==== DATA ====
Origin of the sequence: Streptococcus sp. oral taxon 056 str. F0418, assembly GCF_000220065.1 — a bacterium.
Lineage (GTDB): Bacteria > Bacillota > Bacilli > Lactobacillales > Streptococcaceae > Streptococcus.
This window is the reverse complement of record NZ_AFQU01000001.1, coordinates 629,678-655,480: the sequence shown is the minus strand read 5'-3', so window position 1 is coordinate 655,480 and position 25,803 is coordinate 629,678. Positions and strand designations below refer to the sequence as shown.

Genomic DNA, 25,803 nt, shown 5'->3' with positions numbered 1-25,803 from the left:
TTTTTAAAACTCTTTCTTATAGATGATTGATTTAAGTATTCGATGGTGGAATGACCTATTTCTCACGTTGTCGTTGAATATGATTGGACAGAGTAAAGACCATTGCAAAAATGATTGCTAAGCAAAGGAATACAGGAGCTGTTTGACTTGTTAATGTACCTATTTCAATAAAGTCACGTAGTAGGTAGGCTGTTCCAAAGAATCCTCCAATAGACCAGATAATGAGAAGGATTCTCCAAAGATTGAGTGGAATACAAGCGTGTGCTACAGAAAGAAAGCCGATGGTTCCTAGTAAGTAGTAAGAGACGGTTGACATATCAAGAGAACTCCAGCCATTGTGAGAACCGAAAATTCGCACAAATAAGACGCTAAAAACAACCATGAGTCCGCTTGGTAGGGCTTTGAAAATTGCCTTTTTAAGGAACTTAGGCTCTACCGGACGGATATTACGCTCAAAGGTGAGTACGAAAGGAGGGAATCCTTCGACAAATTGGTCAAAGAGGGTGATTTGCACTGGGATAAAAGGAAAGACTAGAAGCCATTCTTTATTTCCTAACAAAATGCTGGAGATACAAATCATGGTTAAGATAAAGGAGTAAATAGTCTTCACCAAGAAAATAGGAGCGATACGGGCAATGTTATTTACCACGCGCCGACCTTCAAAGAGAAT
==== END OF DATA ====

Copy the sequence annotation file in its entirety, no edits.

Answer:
Origin of the sequence: Streptococcus sp. oral taxon 056 str. F0418, assembly GCF_000220065.1 — a bacterium.
Lineage (GTDB): Bacteria > Bacillota > Bacilli > Lactobacillales > Streptococcaceae > Streptococcus.
This window is the reverse complement of record NZ_AFQU01000001.1, coordinates 629,678-655,480: the sequence shown is the minus strand read 5'-3', so window position 1 is coordinate 655,480 and position 25,803 is coordinate 629,678. Positions and strand designations below refer to the sequence as shown.

Genomic DNA, 25,803 nt, shown 5'->3' with positions numbered 1-25,803 from the left:
TTTTTAAAACTCTTTCTTATAGATGATTGATTTAAGTATTCGATGGTGGAATGACCTATTTCTCACGTTGTCGTTGAATATGATTGGACAGAGTAAAGACCATTGCAAAAATGATTGCTAAGCAAAGGAATACAGGAGCTGTTTGACTTGTTAATGTACCTATTTCAATAAAGTCACGTAGTAGGTAGGCTGTTCCAAAGAATCCTCCAATAGACCAGATAATGAGAAGGATTCTCCAAAGATTGAGTGGAATACAAGCGTGTGCTACAGAAAGAAAGCCGATGGTTCCTAGTAAGTAGTAAGAGACGGTTGACATATCAAGAGAACTCCAGCCATTGTGAGAACCGAAAATTCGCACAAATAAGACGCTAAAAACAACCATGAGTCCGCTTGGTAGGGCTTTGAAAATTGCCTTTTTAAGGAACTTAGGCTCTACCGGACGGATATTACGCTCAAAGGTGAGTACGAAAGGAGGGAATCCTTCGACAAATTGGTCAAAGAGGGTGATTTGCACTGGGATAAAAGGAAAGACTAGAAGCCATTCTTTATTTCCTAACAAAATGCTGGAGATACAAATCATGGTTAAGATAAAGGAGTAAATAGTCTTCACCAAGAAAATAGGAGCGATACGGGCAATGTTATTTACCACGCGCCGACCTTCAAAGAGAAT